Work with your team to plan out these parts of your store management. You can document these on Notion, a note-taking app known to be used by businesses for their team wikis.
5. Optimize your cart page and set up abandoned cart messages.
Merchants lose out on a lot of shoppers through their cart. By optimizing your cart page, you can reduce abandonment and get your shoppers through checkout. Our extensive blog gives you 10 best practices you can pick up to improve your checkout process. These include showing payment methods available, using a cart drawer, allowing customizations, etc.
While optimizing your cart, don’t forget to set up abandoned cart messages to bring back any shopper who has shown interest in a product and added it to their cart but hasn’t checked out. With a timely abandoned cart message, you can ensure that you don’t lose sales.
Shopper Engagement and Loyalty
6. Engage with past customers via email.
Your customers are doing through a tough time. By reaching out to them via email, you can check-in with them and update them on how you’ll be changing the way you function.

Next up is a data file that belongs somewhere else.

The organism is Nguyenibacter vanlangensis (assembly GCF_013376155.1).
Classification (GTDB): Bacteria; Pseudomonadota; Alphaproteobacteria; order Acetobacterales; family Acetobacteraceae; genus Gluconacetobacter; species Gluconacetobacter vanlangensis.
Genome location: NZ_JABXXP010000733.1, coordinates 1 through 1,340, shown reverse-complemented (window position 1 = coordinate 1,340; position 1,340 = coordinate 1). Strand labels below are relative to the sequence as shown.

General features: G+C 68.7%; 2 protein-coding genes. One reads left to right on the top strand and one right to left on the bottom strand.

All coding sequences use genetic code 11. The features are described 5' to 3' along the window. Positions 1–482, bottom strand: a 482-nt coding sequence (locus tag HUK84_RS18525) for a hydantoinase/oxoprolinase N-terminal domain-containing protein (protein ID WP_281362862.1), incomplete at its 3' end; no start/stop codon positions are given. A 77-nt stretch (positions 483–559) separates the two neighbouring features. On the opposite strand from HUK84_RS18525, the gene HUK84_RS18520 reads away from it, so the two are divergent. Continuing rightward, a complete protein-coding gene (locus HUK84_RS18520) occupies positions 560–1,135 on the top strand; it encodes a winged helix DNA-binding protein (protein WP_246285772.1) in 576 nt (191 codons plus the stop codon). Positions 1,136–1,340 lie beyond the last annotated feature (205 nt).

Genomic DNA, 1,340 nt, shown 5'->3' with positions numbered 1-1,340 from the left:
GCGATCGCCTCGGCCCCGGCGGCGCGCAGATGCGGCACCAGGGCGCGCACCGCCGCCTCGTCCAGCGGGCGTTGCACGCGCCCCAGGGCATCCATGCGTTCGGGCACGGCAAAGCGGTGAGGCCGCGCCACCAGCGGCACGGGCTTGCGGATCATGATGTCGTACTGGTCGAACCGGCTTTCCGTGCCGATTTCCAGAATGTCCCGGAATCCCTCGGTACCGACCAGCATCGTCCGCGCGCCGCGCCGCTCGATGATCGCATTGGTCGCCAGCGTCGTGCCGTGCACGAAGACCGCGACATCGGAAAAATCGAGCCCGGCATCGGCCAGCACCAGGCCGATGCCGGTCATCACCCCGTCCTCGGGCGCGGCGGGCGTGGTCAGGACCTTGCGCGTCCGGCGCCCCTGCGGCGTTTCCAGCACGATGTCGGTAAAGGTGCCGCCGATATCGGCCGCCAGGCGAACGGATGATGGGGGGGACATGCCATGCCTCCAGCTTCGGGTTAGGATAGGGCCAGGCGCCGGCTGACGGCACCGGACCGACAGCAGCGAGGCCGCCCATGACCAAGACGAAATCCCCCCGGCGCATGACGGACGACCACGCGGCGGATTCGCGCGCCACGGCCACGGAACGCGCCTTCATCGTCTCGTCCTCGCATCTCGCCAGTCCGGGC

If you are a Shopify store that sells essentials, we suggest an email that lets your past customers know if you are still delivering, how you’ll be delivering the products, and if there are any delays they can expect. This can help them plan and order accordingly.
If you are a Shopify store that doesn’t sell essentials, you can craft this email in a few ways. You can offer your support. Let them know that you’ll be pausing promotions for the time being, inform them about your store’s shipping status. Tell them about your charity efforts and ask them to reach out if they want to contribute.
7. Create interactive content like quizzes.
Quizzes are a great way to get audiences to interact with your store. With free time in their hands, online audiences are quick to engage with content that is meaningful. Set up relevant quizzes to give your shoppers something fun to do.
If you are a nutrition brand, you can ask them a few questions about the kind of food they want to have and give them suggestions on what to make. If you are a skincare brand, you can create quizzes about skin types, face masks, etc.